It is important that animals crossing national borders do not carry contagious diseases and that illegal trade is prevented. Strict rules therefore exist for the import of animals into Norway. However, travelling with pets, referred to as non-commercial movement, is subject to slightly simpler conditions than those that apply to commercial import of the same species.
Non-commercial movement of pets
Birds, rodents and rabbits can all be kept as pets. However, the following bird species can never be regarded as pets: chickens, turkeys, Guinea fowl, ducks, geese, quails, pigeons, pheasants, partridges and ratites. Rodents and rabbits intended for the production of food are also never regarded as pets.
The movement of pets is regarded as non-commercial if the purpose is not to sell or to transfer ownership of the animals. In addition, the movement must be triggered by the owner's need to travel to Norway, and it must occur within a period from five days before to five days after the owner's arrival. Pets must accompany either the owner or another physical person who has the owner's written authorisation to travel with the animals on the owner's behalf.
Three or less animals
The non-commercial movement of three or less birds, rabbits or rodents is permitted if the animals are accompanied by an identification document. This document must satisfy requirements in terms of format, layout and language, and it must be issued by an authorised veterinarian in the country of dispatch. The document shall not be issued before departure from Norway.
The document must consist of a health certificate in which the veterinarian confirms that he or she has performed a health examination of the animals and found that they did not display any signs of disease. The document must be supplemented by a declaration by the owner or the authorised person that the movement is non-commercial in nature. The identification document remains valid for 10 days after its issue. In case of transport by sea, the period of validity is extended by the duration of the sea journey.
- The requirement of a health certificate does not apply to non-commercial movement from EEA states of birds that do not belong to the family Psittacidae. Such birds must only be accompanied by the statement from the owner or the authorised person.
- The requirement of an identification document does not apply to non-commercial movement of three or less than three rodents from EEA states.
More than three animals
The non-commercial movement of more than three birds, rabbits or rodents into Norway is permitted if the animals fulfil the conditions for the commercial import of such animals. Contact us for more information.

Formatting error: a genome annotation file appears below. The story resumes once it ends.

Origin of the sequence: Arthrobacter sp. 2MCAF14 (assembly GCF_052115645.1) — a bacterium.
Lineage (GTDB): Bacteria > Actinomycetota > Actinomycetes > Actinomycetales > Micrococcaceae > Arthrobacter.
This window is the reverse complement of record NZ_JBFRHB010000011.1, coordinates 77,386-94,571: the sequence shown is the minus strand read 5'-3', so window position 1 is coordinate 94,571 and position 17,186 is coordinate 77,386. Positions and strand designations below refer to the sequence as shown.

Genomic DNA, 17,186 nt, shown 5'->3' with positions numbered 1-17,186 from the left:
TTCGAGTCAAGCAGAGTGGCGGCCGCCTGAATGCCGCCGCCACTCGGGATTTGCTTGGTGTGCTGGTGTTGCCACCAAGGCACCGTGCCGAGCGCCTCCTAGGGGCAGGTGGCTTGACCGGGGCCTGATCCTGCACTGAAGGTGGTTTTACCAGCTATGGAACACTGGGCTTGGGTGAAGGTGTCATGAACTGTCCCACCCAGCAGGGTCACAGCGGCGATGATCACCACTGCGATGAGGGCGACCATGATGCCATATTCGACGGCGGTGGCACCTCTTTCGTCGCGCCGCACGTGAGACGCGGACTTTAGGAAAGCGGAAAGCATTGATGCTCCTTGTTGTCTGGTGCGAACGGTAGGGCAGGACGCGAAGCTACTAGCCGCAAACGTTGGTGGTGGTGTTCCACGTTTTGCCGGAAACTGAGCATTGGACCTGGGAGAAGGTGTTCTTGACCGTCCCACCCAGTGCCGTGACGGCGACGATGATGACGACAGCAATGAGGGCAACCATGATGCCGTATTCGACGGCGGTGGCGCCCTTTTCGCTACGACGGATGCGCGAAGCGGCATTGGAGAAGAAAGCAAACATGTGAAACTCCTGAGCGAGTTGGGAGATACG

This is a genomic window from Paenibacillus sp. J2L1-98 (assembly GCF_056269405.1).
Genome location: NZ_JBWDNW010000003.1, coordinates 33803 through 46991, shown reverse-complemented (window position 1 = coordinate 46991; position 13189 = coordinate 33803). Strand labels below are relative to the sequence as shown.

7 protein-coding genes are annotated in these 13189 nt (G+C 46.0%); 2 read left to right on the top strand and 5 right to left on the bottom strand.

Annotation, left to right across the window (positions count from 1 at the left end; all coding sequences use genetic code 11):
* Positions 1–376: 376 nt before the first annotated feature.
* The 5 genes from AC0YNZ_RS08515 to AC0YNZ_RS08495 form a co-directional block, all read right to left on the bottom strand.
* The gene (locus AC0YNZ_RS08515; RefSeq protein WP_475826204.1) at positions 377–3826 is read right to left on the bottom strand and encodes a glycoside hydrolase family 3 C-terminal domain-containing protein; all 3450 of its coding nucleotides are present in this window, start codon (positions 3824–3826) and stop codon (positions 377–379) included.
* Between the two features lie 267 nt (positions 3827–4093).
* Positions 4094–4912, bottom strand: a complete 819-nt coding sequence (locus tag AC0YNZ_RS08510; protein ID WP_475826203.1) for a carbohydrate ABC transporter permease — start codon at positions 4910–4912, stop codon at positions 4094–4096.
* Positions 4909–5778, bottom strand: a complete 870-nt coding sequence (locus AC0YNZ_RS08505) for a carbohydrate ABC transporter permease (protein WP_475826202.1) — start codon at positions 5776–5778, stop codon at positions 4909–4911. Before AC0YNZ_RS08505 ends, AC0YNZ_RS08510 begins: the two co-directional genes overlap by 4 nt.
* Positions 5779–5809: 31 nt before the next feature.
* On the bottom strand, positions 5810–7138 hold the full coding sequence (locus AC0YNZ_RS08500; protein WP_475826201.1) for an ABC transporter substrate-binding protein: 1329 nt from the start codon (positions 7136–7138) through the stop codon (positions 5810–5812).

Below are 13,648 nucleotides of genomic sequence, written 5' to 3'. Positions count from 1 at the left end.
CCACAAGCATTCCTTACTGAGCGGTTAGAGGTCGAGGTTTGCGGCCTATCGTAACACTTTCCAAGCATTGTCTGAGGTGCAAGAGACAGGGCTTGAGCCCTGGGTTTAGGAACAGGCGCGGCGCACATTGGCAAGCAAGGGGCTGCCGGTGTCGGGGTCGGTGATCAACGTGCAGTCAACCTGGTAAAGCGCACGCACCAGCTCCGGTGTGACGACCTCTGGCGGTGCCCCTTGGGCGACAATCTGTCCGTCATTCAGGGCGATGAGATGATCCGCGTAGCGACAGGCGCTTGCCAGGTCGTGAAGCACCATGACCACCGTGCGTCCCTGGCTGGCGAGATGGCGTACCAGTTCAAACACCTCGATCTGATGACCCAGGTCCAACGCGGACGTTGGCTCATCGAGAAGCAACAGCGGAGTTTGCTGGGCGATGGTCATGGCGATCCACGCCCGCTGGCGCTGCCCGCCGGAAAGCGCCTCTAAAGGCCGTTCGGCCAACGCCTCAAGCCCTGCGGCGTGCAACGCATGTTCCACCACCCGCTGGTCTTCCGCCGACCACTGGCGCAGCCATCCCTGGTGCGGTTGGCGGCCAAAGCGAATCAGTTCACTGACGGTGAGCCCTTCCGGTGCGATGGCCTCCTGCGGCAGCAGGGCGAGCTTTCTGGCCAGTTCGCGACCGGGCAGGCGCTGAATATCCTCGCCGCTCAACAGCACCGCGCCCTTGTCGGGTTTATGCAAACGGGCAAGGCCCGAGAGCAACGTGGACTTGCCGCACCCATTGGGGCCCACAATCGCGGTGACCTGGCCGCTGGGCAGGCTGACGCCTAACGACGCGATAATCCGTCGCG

The non-commercial movement of pets from the EU Member States, Andorra, Switzerland, the Faroe Islands, Gibraltar, Greenland, Iceland, Liechtenstein, Monaco, San Marino and Vatican City, is permitted across all border crossings. It is not necessary to contact the Norwegian Food Safety Authority when entering the country, but the person travelling with the animals must nevertheless be prepared to show the animals and present the necessary documentation for checking.
The non-commercial import of pets from other regions or countries is permitted only through Oslo Airport or Storskog. Import from Svalbard may additionally occur via Tromsø Airport, Port of Tromsø or Port of Bodø. The person travelling with the animals must contact the Norwegian Food Safety Authority at the point of entry and present the animals and the necessary documentation for checking. The Norwegian Food Safety Authority should be notified at least 48 hours before arrival in order to avoid a long waiting time before the check can be carried out.
Special protective measures
In the event of an outbreak of disease, special protective measures prohibiting or setting out additional conditions for the import of pets from certain countries may be implemented. Contact us for more information.
Non-native and threatened species
The import of exotic rodents and rabbits is prohibited. The following species are not regarded as exotic however:
- Common rabbit (Oryctolagus cuniculus)
- Chinchilla (Chinchilla laniger)
- Guinea pig (Cavia porcellus)
- Golden hamster (Mesocricetus auratus)
- Campbell's (striped) dwarf hamster (Phodopus campellii)
- Roborovski hamster (Phodopus roborovskii)
- Siberian hamster (Phodopus sungorus)
- Dwarf hamster cross (Phodopus campellii x sungorus)
- Chinese hamster (cricetulus griseus)
- Domesticated rat (Rattus norvegicus)
- Domesticated (Mus musculus)
- Mongolian gerbil (Meriones unquiculatus)
- Degu (Octodon degus)
The import and planting out of foreign organisms is regulated by legislation on foreign organisms, with the support of the Nature Diversity Act. As a general rule, the import of organisms requires permission in accordance with the legislation, though there are a number of exceptions to this.
A number of species are also covered by the CITES regulations, which entails a requirement of export and/or import permission.
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